Sunday, April 16, 2017

A Personal Easter

A pause in the series of excerpts from my journal. A reflection on what being alone has showed me about Easter.

So I look back now that Lent is over at  failure. No great surprise, since I expended only feeble effort. I did not fulfill the Lenten plans I made, plans formed for my own spiritual benefit as well as promises to pray for others. I was consistent neither in those things I planned to do, nor in those things I promised I would not do. I failed. Every one.

 But God, in His goodness, used even this. In my failure, I began--only began--to see that I can't do these things alone. I can't overcome sin without help from God, the only one who ever defeated it.

My desire and effort, though incomplete, can give me access to His sufficient strength but, like Paul or Peter or anyone else who has lead a godly life, I have to truly want to. That's the part that keeps escaping me. I have to be crucified, too, and it begins with wanting to.

I have to finally, finally give up. I have to admit to my weakness, guilt, and persistent error if I am to ever rise with Christ. 

I was baptized into death. Only Christ can raise me up. I have to yield completely to Him. I cannot raise myself. Ever. But Christ rises and can bring me with Him if I let Him.

So, I have to walk with Him into death--a death of everything I thought I wanted, a death of all my plans, a death of my own self-protection. I have to walk with Him into His plans, and a life with Him that He promises will be more than I could ever have dreamed.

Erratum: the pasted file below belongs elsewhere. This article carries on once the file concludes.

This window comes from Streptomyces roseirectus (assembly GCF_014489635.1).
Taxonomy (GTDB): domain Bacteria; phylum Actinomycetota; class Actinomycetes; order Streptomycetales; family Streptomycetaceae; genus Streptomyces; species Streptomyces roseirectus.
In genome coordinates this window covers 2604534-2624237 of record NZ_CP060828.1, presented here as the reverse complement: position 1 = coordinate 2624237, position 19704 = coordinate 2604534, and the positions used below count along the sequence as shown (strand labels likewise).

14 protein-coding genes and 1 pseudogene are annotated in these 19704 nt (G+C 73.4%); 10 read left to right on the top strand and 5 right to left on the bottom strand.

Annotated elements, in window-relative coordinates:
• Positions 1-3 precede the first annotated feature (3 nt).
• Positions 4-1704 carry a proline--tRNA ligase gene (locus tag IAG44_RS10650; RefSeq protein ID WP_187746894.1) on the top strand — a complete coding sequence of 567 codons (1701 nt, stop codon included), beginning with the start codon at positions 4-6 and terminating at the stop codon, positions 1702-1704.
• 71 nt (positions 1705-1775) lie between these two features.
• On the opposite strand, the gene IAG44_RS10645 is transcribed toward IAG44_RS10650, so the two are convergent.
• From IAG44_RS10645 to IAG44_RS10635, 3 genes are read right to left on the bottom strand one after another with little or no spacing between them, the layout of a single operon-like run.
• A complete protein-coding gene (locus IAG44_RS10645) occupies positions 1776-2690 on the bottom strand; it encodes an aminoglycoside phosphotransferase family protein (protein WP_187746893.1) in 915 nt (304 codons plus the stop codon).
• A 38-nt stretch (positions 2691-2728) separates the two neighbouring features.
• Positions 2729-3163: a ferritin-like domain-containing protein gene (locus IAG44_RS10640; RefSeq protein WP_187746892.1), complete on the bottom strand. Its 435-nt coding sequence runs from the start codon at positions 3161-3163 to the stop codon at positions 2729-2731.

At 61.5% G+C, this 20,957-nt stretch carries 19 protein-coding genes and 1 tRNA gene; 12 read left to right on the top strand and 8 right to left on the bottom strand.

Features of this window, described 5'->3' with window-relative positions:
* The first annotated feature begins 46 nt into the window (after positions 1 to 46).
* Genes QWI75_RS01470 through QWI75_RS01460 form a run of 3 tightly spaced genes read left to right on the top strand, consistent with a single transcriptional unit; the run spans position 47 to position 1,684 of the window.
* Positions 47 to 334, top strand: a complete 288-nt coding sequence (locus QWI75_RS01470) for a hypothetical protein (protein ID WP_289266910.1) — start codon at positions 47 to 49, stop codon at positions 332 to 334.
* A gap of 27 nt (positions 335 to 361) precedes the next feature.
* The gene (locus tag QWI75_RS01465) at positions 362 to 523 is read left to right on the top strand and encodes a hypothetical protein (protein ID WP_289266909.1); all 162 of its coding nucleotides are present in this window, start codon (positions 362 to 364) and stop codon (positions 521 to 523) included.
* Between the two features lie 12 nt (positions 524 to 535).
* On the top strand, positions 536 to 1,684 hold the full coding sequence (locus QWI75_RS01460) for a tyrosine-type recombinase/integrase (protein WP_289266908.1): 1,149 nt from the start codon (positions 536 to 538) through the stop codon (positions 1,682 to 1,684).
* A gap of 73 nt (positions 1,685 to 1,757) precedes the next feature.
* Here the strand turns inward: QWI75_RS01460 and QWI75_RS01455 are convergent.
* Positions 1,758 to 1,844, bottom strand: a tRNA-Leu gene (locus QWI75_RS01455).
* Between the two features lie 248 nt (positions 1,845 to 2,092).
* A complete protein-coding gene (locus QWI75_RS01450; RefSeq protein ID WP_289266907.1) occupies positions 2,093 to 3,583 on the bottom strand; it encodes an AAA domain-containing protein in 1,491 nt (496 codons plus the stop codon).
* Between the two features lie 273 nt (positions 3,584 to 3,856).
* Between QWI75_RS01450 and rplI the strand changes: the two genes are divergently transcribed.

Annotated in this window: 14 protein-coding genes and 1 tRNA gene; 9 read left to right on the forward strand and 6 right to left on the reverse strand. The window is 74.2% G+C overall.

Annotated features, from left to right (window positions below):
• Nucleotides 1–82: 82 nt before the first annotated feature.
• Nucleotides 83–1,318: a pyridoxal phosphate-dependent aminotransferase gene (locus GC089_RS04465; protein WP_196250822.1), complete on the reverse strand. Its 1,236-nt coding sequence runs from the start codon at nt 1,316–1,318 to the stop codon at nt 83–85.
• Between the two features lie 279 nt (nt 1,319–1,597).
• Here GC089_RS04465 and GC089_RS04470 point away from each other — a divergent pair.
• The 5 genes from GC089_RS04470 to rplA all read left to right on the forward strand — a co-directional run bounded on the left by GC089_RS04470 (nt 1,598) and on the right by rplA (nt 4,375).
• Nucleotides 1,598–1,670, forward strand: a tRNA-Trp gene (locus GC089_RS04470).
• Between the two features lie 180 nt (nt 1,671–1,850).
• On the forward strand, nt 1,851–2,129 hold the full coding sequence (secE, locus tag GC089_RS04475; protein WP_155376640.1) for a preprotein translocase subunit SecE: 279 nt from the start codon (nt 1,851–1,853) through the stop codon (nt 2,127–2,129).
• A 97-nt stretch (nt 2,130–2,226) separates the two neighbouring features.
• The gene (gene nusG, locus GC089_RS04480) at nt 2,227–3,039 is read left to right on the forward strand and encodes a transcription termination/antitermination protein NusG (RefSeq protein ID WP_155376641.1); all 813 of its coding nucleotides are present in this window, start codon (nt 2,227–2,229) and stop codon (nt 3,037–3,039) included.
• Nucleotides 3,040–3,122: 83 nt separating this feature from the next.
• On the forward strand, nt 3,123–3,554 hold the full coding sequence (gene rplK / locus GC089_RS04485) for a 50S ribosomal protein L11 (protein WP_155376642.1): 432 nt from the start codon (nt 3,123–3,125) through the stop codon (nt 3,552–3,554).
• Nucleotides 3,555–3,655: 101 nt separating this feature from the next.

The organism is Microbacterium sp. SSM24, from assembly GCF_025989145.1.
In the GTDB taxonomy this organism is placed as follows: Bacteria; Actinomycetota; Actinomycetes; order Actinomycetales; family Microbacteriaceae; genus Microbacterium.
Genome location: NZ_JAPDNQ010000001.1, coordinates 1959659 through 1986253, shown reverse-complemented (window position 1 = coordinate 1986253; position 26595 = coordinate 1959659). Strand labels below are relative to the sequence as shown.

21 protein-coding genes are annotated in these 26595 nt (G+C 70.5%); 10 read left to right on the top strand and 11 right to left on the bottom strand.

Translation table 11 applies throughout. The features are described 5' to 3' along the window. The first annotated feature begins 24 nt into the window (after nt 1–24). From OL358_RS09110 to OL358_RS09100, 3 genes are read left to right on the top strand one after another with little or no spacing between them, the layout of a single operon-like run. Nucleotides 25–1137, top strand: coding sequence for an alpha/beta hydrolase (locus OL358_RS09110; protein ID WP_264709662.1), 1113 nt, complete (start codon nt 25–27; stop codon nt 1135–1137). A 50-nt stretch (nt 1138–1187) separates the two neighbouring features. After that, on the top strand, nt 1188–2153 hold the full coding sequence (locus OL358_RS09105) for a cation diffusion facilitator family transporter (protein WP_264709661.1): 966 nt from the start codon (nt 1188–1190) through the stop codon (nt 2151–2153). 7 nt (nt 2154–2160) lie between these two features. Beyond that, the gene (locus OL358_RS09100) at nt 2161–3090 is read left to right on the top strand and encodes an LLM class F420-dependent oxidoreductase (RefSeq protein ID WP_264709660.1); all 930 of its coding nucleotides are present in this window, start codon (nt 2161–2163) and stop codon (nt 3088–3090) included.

Every time I step away from Him, even glance or have a momentary fleeting thought, I sin. I can't help it. This happens because I was made by Him to live with Him. If Easter means anything personal, if the struggles and confusion of this last year, the first of my widowhood, have done any good work, they serve to show me my weakness. They show me that I can't do anything eternal alone.

I have to leave behind all the pride and strength I've spent a lifetime building up. I have to leave it all and cry out for God's help because what I can do alone is of little consequence. I can make decisions. I can do work. I can organize, and gather, and build. But I can't settle my soul. I can't keep safe. I can't avoid sin. I need help, God's help, for these and like so many of us, I don't want to ask for it.

That is my crucifixion. To admit I need help and learn to ask for it.

Christ walked out of tomb on that dark night before the Easter dawn triumphant, and it's a fine thing to witness. But this year, that's not enough. I've been watching too long. This year, I want Him to take me with Him.

For your Maker is your husband; the Lord Almighty is His Name.--Isaiah 54:5


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